Detail of the base of an opium lamp decorated with a cloisonne depiction of a still life.
Close-up of the base of an opium lamp showing enamel adornment.
Detail of the vent of an opium lamp made from openworked paktong. The floral motif includes a grasshopper.
A brass opium lamp with openwork in floral and bird motifs. The threaded base indicates that this lamp once had a lid that would cover it while not in use and protect the glass chimney from damage.
This close-up of the base of an opium shows a delicately rendered engraving of a contemplative couple sitting under a tree.
This opium lamp for traveling could be covered and protected during travel by means of a threaded lid. The lamp was made from paktong, a nickel-like alloy.
A brass opium lamp made up of interlocking "shou" (longevity) symbols.
This opium lamp with extensive cloisonne ornamentation was sourced in New Orleans.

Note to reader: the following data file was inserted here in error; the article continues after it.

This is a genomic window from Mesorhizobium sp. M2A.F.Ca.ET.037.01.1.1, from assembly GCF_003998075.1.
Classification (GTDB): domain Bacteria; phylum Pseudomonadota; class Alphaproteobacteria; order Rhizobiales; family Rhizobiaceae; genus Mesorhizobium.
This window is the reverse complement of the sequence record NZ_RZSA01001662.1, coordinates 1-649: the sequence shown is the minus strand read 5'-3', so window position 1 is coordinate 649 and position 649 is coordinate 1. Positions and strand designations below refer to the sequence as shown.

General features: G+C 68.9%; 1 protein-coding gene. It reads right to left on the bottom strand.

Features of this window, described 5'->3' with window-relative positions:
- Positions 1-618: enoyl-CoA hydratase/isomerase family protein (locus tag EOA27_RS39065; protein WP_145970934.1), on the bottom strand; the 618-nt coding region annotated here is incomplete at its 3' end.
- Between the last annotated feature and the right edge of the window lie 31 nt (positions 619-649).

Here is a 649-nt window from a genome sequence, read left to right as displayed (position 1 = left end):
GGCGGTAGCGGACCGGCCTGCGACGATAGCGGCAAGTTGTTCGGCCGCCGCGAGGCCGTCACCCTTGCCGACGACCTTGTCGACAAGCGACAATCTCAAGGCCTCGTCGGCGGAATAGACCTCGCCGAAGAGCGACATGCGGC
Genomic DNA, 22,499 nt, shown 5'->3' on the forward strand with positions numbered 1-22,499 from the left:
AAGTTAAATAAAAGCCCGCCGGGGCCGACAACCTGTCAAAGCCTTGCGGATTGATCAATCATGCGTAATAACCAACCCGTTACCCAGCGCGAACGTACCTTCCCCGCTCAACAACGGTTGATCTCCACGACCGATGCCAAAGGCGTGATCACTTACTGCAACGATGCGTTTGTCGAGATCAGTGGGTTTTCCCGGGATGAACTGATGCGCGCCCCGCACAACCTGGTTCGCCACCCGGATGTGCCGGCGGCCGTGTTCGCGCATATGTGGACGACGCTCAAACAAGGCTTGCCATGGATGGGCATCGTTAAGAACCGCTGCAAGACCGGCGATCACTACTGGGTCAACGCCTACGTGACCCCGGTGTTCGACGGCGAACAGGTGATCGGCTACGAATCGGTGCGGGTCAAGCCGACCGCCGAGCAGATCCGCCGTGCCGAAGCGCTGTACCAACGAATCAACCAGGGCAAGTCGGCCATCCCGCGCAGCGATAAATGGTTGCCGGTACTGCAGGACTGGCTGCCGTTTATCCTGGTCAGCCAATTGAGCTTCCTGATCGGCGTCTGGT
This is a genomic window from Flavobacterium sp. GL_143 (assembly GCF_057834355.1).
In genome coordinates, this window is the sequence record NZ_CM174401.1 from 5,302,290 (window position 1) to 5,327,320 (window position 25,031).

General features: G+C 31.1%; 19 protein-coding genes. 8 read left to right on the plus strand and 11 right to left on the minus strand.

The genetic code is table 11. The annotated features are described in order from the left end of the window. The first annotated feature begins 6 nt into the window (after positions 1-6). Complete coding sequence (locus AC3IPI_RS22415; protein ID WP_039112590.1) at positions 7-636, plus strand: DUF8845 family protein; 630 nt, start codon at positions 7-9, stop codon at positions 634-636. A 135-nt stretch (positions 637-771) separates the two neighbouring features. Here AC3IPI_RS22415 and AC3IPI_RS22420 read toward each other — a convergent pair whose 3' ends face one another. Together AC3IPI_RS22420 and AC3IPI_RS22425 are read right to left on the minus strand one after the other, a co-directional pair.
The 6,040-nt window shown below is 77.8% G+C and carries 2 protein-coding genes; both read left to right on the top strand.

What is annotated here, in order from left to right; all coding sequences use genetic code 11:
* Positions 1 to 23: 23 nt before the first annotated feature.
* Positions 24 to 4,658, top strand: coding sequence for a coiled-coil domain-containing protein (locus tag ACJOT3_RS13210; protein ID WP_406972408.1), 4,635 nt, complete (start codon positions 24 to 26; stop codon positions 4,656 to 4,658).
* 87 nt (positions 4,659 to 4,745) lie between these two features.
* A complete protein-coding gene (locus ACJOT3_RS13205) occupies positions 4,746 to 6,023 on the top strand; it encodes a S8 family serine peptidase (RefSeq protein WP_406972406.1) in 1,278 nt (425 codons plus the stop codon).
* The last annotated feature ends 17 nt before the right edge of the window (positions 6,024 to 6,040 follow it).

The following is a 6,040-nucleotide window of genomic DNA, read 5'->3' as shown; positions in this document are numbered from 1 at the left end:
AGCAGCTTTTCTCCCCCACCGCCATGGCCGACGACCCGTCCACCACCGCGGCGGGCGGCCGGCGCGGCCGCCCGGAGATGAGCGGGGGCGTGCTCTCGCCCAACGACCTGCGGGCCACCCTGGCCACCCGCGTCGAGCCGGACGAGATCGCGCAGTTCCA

Heat, not light, was the purpose of an opium lamp. Opium was meant to be vaporized, not burned. The drug vaporized at a relatively low temperature, so an opium lamp was an oil lamp whose purpose was to harness and channel just the right amount of heat upon a very small surface. This is the reason for the very distinctive funnel-like chimney. Opium lamps were made from a vast range of materials, most commonly brass and paktong (a nickel-like alloy), as well as glass. The cheapest opium lamps were mass produced from molded glass, while some of the most luxurious examples were meticulously crafted from layered Peking glass. Vietnam was once known for its highly ornate opium lamps of chased silver.
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